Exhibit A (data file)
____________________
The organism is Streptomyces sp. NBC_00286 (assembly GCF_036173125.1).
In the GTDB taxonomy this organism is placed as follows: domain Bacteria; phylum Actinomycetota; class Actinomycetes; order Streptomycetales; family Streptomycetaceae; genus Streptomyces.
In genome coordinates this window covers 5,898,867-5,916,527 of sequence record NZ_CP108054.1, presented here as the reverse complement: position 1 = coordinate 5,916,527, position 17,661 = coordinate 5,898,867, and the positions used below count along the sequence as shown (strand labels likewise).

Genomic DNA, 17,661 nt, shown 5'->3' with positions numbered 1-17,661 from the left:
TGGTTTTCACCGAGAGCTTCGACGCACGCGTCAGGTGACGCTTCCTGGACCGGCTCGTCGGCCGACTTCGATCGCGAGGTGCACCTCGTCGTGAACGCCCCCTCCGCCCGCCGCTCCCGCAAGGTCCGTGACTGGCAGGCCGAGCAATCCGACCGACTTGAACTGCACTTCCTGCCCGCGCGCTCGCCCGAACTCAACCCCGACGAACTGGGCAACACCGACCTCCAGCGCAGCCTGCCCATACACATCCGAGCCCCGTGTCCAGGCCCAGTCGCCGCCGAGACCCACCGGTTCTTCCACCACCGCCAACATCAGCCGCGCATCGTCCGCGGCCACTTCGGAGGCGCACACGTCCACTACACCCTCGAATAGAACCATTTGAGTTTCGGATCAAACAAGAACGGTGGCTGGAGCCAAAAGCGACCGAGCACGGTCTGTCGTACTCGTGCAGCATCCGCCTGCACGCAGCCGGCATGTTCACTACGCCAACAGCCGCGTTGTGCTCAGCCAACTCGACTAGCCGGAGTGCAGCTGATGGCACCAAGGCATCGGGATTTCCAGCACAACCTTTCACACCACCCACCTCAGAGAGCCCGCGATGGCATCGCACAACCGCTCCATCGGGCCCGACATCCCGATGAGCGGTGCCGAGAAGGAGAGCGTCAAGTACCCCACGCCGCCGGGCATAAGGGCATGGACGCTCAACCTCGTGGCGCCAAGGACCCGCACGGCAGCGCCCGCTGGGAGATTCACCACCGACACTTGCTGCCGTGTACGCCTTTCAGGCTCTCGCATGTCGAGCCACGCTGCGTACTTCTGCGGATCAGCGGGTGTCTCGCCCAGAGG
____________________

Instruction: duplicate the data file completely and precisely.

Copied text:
The organism is Streptomyces sp. NBC_00286 (assembly GCF_036173125.1).
In the GTDB taxonomy this organism is placed as follows: domain Bacteria; phylum Actinomycetota; class Actinomycetes; order Streptomycetales; family Streptomycetaceae; genus Streptomyces.
In genome coordinates this window covers 5,898,867-5,916,527 of sequence record NZ_CP108054.1, presented here as the reverse complement: position 1 = coordinate 5,916,527, position 17,661 = coordinate 5,898,867, and the positions used below count along the sequence as shown (strand labels likewise).

Genomic DNA, 17,661 nt, shown 5'->3' with positions numbered 1-17,661 from the left:
TGGTTTTCACCGAGAGCTTCGACGCACGCGTCAGGTGACGCTTCCTGGACCGGCTCGTCGGCCGACTTCGATCGCGAGGTGCACCTCGTCGTGAACGCCCCCTCCGCCCGCCGCTCCCGCAAGGTCCGTGACTGGCAGGCCGAGCAATCCGACCGACTTGAACTGCACTTCCTGCCCGCGCGCTCGCCCGAACTCAACCCCGACGAACTGGGCAACACCGACCTCCAGCGCAGCCTGCCCATACACATCCGAGCCCCGTGTCCAGGCCCAGTCGCCGCCGAGACCCACCGGTTCTTCCACCACCGCCAACATCAGCCGCGCATCGTCCGCGGCCACTTCGGAGGCGCACACGTCCACTACACCCTCGAATAGAACCATTTGAGTTTCGGATCAAACAAGAACGGTGGCTGGAGCCAAAAGCGACCGAGCACGGTCTGTCGTACTCGTGCAGCATCCGCCTGCACGCAGCCGGCATGTTCACTACGCCAACAGCCGCGTTGTGCTCAGCCAACTCGACTAGCCGGAGTGCAGCTGATGGCACCAAGGCATCGGGATTTCCAGCACAACCTTTCACACCACCCACCTCAGAGAGCCCGCGATGGCATCGCACAACCGCTCCATCGGGCCCGACATCCCGATGAGCGGTGCCGAGAAGGAGAGCGTCAAGTACCCCACGCCGCCGGGCATAAGGGCATGGACGCTCAACCTCGTGGCGCCAAGGACCCGCACGGCAGCGCCCGCTGGGAGATTCACCACCGACACTTGCTGCCGTGTACGCCTTTCAGGCTCTCGCATGTCGAGCCACGCTGCGTACTTCTGCGGATCAGCGGGTGTCTCGCCCAGAGG